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Three lead actors from Kathryn Bigelow's incendiary ensemble drama talk about influencing the film, its timeliness and more.
by Roger Ebert
Osama bin Laden is dead, which everybody knows, and the principal facts leading up to that are also well-known. The decision to market "Zero Dark Thirty" as a thriller therefore takes a certain amount of courage, even given the fascination with this most zero and dark of deaths. (The title is spy-speak for "half past midnight," the time of bin Laden's death.)
Marie writes: Behold a living jewel; a dragonfly covered in dew as seen through the macro-lens of French photographer David Chambon. And who has shot a stunning series of photos featuring insects covered in tiny water droplets. To view others in addition to these, visit here.
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HOLLYWOOD — "The Hurt Locker," a film that was made with little cash but limitless willpower, defeated the highest-grossing film in history and won the best picture Oscar here Sunday night. The director of the spine-chilling war drama, Kathryn Bigelow, became the first woman to ever win the best director Oscar. James Cameron, director of "Avatar" — and her former husband — cried all the way to the bank.
Ray Pride reports on the filming of Oscar favorite "The Hurt Locker" (just out on DVD) at Movie City Indie:
There are scenes inside the blast suit and simply crossing the frame where the character feels fully fleshed out, I tell [director Kathryn Bigelow and writer Mark Boal] during an abbreviated interview in Chicago last July. As a past collaborator of Bigelow's, the writer-director Walter Hill liked to insist, character is revealed through action. [Lead actor Jeremy] Renner reveals character with every bit of his body. "I know! And he's in a bomb suit, no less," she laughs. "It was so hot," Boal adds, "it was hard for Jeremy to be in that bomb suit all of the time. The thing weighs like 85 pounds, it's a real bomb suit. Naturally, you're like, well maybe we can get a stunt guy to do some of this walking stuff and save Jeremy so he doesn't die. The sets are really long and he's walking up and down, we thought, shit, what if he gets heatstroke? He'd had heatstroke before. It's what 100 degrees outside? We tried, I probably grabbed every white guy in Jordan to audition for [Bigelow]: actor, non-actor, soldier, worked at the U. N., whatever."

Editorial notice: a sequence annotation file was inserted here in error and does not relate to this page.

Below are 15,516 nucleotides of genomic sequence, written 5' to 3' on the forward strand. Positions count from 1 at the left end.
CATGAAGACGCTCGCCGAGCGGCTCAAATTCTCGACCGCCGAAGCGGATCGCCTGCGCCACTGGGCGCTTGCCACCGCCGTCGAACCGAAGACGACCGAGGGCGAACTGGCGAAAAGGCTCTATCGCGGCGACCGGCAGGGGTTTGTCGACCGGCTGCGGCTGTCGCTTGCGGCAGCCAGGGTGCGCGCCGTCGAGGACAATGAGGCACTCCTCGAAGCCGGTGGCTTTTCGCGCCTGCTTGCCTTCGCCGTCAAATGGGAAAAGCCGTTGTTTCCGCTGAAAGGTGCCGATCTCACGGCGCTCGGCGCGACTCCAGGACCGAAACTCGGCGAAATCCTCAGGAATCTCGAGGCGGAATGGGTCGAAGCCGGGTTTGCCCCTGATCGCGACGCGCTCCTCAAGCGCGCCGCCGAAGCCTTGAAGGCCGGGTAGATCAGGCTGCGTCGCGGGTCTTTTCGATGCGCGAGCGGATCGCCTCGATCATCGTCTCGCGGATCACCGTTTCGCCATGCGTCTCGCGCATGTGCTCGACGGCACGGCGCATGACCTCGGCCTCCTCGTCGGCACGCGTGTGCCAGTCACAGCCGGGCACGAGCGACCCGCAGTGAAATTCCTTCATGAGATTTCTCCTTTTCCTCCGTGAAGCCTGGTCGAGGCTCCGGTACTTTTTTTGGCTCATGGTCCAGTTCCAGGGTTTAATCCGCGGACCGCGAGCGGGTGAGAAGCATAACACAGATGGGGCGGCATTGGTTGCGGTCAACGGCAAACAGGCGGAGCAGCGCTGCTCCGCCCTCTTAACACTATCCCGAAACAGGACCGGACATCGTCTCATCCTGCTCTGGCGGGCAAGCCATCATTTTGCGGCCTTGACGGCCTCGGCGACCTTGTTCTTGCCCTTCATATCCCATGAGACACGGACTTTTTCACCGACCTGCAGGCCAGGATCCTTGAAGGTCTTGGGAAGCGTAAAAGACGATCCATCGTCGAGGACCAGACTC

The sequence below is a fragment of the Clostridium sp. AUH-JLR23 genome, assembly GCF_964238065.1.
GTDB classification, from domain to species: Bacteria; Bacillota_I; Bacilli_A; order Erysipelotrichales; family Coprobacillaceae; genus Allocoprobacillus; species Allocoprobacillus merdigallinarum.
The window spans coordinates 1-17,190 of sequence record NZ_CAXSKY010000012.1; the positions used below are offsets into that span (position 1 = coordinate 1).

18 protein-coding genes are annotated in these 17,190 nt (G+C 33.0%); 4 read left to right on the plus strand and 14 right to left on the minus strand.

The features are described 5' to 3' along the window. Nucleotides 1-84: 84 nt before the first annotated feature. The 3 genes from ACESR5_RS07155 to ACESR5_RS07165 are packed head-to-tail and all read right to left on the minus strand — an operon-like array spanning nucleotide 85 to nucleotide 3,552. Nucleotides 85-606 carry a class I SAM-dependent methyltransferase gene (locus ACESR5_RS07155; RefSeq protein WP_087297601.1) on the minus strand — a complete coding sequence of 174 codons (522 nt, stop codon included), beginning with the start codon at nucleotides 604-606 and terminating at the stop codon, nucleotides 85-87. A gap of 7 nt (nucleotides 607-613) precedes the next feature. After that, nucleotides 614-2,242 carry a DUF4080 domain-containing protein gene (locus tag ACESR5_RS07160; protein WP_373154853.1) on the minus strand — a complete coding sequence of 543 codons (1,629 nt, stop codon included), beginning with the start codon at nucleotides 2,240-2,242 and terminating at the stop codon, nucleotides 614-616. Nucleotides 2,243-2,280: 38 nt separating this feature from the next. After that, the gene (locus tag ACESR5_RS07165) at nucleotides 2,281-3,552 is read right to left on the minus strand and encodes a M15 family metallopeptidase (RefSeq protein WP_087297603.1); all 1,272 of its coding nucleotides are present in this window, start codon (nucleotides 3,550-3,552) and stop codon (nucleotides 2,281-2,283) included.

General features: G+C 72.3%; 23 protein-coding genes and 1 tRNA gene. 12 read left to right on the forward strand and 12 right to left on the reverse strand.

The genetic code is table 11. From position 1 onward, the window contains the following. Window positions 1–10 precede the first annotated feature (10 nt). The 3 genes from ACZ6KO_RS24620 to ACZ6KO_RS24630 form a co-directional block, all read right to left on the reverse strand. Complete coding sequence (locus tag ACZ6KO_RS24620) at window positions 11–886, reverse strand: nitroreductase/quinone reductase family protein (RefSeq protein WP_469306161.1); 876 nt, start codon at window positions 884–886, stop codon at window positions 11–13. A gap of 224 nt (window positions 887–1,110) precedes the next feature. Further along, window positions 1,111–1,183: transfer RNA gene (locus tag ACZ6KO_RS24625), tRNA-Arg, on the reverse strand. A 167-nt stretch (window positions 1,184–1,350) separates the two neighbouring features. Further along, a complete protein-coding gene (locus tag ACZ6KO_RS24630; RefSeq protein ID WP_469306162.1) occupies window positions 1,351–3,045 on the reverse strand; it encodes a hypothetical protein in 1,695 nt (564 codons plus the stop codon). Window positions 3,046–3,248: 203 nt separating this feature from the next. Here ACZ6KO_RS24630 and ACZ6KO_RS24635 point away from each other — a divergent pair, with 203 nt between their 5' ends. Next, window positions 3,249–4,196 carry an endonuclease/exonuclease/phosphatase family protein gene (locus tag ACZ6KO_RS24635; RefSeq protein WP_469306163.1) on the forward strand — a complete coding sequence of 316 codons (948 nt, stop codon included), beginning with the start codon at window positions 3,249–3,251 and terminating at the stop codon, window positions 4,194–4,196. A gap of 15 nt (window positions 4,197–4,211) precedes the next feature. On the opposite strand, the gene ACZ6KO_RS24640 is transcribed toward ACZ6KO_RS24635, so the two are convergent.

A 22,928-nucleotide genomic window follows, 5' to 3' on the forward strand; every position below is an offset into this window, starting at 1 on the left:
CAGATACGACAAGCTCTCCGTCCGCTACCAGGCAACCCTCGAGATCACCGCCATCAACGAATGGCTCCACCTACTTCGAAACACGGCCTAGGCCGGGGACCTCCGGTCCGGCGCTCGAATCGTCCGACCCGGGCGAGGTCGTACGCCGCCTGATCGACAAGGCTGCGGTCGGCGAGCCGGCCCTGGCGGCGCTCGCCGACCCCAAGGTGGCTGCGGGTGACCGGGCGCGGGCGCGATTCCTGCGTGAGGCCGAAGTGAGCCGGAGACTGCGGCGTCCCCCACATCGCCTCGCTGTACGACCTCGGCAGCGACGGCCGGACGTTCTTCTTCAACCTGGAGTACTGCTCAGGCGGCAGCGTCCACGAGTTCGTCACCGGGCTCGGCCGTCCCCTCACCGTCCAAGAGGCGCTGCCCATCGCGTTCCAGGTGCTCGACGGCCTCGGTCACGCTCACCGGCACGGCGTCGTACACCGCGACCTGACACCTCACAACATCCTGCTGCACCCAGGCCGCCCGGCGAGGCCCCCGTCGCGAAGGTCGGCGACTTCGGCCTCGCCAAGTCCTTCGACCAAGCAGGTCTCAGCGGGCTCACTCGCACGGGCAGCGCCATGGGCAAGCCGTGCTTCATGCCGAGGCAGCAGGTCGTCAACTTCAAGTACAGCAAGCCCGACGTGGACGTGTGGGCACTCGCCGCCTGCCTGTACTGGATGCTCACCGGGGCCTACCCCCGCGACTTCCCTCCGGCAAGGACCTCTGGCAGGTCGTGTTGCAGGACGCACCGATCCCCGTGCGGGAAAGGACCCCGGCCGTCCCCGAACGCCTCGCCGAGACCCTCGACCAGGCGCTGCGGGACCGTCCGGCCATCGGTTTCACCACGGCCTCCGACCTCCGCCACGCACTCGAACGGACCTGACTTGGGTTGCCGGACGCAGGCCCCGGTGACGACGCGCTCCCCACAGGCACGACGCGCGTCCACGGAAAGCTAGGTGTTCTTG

"They studied his gait," she says, "they'd watch his walk. Couldn't do it." "We couldn't get a double," Boal continues. "Just put on the suit, walk down the street, that was the job." "Every single time, it was Jeremy," she says. "I tried it, everybody tried it!" "There's that kind of almost jauntiness to his gait, and cadence, that was unreplicatable. It was also part of that character."
Readers of Roger Ebert's Journal chose their favorites from the list of Chicago Film Critics Association nominees.
"The Hurt Locker" represents a return to strong, exciting narrative. Here is a film about a bomb disposal expert that depends on character, dialogue and situation to develop almost unbearable suspense. It contains explosions, but only a few, and it is not about explosions, but about hoping that none will happen. That sense of hope is crucial. When we merely want to see stuff blowed up real good in a movie, that means the movie contains no one we give a damn about.